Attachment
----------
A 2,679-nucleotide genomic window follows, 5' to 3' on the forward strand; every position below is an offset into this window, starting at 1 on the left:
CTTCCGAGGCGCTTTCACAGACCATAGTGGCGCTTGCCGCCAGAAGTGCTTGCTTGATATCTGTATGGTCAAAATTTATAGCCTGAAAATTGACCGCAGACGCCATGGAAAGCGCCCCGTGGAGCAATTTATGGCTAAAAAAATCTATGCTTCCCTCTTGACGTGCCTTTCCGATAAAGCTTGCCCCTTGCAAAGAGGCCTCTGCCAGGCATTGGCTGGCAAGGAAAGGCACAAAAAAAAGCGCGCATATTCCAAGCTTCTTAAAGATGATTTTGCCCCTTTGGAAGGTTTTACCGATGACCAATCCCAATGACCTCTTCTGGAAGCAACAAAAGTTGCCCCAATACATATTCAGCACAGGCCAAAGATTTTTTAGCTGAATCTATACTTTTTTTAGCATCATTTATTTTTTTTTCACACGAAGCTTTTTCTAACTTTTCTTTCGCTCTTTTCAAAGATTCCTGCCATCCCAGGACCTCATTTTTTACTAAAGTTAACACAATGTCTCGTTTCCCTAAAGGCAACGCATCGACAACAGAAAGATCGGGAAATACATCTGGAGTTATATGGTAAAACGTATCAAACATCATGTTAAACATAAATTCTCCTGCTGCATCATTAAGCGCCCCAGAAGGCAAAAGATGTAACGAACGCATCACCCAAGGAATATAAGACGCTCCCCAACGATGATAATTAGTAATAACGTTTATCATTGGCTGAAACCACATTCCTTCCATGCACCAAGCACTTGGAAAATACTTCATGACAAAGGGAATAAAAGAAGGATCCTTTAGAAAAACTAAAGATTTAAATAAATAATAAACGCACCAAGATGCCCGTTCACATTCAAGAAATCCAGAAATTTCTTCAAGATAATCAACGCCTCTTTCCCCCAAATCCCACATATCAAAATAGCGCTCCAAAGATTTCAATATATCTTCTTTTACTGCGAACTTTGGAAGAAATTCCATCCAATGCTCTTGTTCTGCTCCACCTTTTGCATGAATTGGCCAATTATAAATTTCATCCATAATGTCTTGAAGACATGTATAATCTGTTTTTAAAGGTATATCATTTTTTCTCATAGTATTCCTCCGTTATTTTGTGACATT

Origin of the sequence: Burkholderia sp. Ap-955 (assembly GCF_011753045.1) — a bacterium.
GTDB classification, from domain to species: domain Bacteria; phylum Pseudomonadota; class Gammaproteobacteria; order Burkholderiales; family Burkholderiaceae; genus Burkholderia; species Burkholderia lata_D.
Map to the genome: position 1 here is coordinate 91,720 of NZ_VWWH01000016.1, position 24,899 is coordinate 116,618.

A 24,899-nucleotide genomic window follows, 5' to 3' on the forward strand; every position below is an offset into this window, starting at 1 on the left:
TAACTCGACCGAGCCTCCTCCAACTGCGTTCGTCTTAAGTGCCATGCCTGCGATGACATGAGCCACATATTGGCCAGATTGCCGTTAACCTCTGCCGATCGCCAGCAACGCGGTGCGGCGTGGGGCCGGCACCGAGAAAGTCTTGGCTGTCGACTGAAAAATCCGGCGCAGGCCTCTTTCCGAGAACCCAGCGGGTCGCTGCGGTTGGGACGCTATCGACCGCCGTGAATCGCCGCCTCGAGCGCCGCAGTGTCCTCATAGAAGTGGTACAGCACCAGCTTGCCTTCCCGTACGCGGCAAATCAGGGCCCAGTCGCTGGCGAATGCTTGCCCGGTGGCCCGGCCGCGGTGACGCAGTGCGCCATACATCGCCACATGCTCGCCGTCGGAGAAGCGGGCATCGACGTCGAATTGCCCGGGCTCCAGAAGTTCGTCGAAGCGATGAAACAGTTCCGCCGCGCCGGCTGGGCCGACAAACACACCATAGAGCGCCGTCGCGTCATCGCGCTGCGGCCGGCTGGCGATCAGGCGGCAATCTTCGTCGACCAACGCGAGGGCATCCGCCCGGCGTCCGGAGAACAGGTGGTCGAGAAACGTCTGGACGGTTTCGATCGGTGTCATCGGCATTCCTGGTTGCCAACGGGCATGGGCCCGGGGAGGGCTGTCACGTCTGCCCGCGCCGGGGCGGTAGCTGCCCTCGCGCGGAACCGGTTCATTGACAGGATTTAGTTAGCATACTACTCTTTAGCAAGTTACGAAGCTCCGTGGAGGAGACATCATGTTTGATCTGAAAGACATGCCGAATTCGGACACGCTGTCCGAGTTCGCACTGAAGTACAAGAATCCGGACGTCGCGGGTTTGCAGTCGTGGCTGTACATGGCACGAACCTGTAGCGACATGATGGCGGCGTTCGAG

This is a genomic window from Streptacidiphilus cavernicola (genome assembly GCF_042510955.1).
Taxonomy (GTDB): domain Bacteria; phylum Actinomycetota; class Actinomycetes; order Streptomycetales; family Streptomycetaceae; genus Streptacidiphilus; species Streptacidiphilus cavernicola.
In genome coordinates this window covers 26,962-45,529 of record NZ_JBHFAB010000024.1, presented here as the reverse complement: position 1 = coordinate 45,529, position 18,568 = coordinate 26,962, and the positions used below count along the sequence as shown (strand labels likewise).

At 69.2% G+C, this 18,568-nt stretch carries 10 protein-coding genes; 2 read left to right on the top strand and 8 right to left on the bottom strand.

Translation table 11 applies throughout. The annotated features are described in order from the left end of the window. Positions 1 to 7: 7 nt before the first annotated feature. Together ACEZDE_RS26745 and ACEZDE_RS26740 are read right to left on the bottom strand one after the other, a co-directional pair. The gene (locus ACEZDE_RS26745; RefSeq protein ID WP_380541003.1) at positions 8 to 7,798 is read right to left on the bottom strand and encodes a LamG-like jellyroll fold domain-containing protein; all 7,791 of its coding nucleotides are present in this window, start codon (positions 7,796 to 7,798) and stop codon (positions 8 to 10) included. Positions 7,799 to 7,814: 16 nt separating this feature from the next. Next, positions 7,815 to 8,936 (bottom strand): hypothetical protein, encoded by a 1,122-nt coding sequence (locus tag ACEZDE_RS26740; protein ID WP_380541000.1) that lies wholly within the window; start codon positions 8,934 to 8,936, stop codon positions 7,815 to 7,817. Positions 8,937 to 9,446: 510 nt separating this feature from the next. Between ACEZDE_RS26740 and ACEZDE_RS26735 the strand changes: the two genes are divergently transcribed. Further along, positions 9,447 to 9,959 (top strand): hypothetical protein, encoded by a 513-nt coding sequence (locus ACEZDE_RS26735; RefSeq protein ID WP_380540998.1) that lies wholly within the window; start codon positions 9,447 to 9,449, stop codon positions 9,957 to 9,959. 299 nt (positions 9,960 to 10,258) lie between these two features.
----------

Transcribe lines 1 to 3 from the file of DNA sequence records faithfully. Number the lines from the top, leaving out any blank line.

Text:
A 2,679-nucleotide genomic window follows, 5' to 3' on the forward strand; every position below is an offset into this window, starting at 1 on the left:
CTTCCGAGGCGCTTTCACAGACCATAGTGGCGCTTGCCGCCAGAAGTGCTTGCTTGATATCTGTATGGTCAAAATTTATAGCCTGAAAATTGACCGCAGACGCCATGGAAAGCGCCCCGTGGAGCAATTTATGGCTAAAAAAATCTATGCTTCCCTCTTGACGTGCCTTTCCGATAAAGCTTGCCCCTTGCAAAGAGGCCTCTGCCAGGCATTGGCTGGCAAGGAAAGGCACAAAAAAAAGCGCGCATATTCCAAGCTTCTTAAAGATGATTTTGCCCCTTTGGAAGGTTTTACCGATGACCAATCCCAATGACCTCTTCTGGAAGCAACAAAAGTTGCCCCAATACATATTCAGCACAGGCCAAAGATTTTTTAGCTGAATCTATACTTTTTTTAGCATCATTTATTTTTTTTTCACACGAAGCTTTTTCTAACTTTTCTTTCGCTCTTTTCAAAGATTCCTGCCATCCCAGGACCTCATTTTTTACTAAAGTTAACACAATGTCTCGTTTCCCTAAAGGCAACGCATCGACAACAGAAAGATCGGGAAATACATCTGGAGTTATATGGTAAAACGTATCAAACATCATGTTAAACATAAATTCTCCTGCTGCATCATTAAGCGCCCCAGAAGGCAAAAGATGTAACGAACGCATCACCCAAGGAATATAAGACGCTCCCCAACGATGATAATTAGTAATAACGTTTATCATTGGCTGAAACCACATTCCTTCCATGCACCAAGCACTTGGAAAATACTTCATGACAAAGGGAATAAAAGAAGGATCCTTTAGAAAAACTAAAGATTTAAATAAATAATAAACGCACCAAGATGCCCGTTCACATTCAAGAAATCCAGAAATTTCTTCAAGATAATCAACGCCTCTTTCCCCCAAATCCCACATATCAAAATAGCGCTCCAAAGATTTCAATATATCTTCTTTTACTGCGAACTTTGGAAGAAATTCCATCCAATGCTCTTGTTCTGCTCCACCTTTTGCATGAATTGGCCAATTATAAATTTCATCCATAATGTCTTGAAGACATGTATAATCTGTTTTTAAAGGTATATCATTTTTTCTCATAGTATTCCTCCGTTATTTTGTGACATT

Origin of the sequence: Burkholderia sp. Ap-955 (assembly GCF_011753045.1) — a bacterium.